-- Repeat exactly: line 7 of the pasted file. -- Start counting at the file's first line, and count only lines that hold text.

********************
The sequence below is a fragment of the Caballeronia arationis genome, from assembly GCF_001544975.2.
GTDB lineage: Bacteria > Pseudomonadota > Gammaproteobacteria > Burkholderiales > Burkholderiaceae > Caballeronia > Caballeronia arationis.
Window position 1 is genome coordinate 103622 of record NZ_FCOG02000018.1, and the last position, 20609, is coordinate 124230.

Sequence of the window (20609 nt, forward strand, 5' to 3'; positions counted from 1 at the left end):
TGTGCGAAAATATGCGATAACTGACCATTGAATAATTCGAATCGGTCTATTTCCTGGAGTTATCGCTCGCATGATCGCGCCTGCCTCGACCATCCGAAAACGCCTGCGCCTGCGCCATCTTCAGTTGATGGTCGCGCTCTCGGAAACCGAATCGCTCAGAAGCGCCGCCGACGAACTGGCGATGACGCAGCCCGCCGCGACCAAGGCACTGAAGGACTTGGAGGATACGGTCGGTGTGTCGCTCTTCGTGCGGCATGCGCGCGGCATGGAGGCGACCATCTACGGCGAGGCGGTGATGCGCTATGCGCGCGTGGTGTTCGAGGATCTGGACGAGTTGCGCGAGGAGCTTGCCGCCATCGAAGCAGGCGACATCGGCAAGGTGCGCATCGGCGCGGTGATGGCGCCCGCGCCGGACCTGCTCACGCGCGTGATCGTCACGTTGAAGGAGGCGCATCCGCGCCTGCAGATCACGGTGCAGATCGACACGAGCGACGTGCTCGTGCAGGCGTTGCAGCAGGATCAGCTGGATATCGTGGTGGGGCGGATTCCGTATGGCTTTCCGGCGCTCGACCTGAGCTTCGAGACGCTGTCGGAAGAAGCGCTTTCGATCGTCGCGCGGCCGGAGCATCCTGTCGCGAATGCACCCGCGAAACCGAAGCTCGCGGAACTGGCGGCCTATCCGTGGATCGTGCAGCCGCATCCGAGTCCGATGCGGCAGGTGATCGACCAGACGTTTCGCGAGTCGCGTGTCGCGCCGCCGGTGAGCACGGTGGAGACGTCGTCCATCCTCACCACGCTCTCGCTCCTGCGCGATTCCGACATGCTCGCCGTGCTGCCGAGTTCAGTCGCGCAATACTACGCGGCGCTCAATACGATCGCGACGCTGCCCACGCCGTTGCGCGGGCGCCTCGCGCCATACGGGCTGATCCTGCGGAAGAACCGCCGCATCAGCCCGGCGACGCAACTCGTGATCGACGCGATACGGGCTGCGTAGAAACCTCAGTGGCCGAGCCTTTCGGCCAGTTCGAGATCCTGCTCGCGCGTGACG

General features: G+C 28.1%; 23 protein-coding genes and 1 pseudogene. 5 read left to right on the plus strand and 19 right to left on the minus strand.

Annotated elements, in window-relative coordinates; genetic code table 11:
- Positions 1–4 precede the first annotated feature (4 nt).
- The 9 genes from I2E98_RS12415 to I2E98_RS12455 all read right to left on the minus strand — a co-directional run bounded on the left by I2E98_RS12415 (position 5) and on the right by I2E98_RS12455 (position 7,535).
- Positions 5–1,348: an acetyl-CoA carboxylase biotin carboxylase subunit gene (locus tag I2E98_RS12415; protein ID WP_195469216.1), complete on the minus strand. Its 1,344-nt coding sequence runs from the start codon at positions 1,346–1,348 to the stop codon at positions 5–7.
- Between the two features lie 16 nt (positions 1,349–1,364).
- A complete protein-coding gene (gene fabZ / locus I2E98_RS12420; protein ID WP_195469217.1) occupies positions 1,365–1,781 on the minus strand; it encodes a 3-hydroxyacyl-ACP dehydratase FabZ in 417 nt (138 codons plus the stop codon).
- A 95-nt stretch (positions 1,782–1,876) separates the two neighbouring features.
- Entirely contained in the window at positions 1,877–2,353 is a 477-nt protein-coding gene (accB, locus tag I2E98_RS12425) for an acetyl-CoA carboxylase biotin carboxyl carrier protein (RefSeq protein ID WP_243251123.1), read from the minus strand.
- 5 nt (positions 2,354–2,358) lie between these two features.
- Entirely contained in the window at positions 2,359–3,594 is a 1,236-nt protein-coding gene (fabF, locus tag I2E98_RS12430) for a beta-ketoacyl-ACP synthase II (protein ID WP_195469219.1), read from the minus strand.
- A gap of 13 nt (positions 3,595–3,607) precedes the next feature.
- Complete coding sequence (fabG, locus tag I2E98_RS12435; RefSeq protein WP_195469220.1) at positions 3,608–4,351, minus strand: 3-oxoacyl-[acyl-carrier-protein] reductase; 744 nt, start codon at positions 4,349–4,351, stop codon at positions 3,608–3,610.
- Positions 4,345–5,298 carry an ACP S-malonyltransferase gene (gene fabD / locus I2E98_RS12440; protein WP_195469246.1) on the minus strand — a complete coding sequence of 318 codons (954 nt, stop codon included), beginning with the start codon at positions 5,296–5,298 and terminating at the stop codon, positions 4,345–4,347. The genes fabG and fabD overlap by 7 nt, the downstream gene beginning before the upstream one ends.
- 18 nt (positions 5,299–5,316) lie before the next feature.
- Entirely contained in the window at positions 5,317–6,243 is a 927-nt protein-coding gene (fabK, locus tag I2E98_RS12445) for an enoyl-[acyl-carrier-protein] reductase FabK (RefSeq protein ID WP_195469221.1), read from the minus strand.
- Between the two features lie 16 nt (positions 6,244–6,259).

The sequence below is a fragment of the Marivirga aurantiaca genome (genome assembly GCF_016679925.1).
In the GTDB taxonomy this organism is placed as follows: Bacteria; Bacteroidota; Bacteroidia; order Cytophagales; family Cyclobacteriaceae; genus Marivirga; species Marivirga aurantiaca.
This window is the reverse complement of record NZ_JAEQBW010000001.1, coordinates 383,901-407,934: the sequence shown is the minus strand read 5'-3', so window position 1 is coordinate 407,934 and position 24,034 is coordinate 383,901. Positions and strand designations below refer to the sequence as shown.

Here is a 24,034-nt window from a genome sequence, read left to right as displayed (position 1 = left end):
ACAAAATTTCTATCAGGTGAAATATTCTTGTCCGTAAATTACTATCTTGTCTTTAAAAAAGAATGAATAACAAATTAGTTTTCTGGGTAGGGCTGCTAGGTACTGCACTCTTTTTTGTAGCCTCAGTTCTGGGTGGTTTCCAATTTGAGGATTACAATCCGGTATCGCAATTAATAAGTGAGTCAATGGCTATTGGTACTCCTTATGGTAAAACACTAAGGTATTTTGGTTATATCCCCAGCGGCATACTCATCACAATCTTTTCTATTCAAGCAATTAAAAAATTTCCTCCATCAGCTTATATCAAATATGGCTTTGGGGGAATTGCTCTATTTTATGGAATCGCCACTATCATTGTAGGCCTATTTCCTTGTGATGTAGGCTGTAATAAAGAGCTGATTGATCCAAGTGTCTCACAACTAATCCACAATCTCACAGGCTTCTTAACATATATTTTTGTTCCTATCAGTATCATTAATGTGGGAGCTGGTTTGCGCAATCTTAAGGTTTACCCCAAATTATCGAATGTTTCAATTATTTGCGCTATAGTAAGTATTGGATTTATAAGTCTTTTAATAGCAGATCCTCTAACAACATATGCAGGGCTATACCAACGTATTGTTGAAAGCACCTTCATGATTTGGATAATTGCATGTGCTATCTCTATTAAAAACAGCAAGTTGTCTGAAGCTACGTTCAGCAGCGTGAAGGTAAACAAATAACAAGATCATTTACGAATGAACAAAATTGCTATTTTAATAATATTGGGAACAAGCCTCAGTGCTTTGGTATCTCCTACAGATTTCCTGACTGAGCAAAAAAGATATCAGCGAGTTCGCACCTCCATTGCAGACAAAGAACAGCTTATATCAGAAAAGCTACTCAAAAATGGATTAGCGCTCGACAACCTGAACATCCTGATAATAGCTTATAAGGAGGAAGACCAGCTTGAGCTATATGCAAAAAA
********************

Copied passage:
Annotated elements, in window-relative coordinates; genetic code table 11: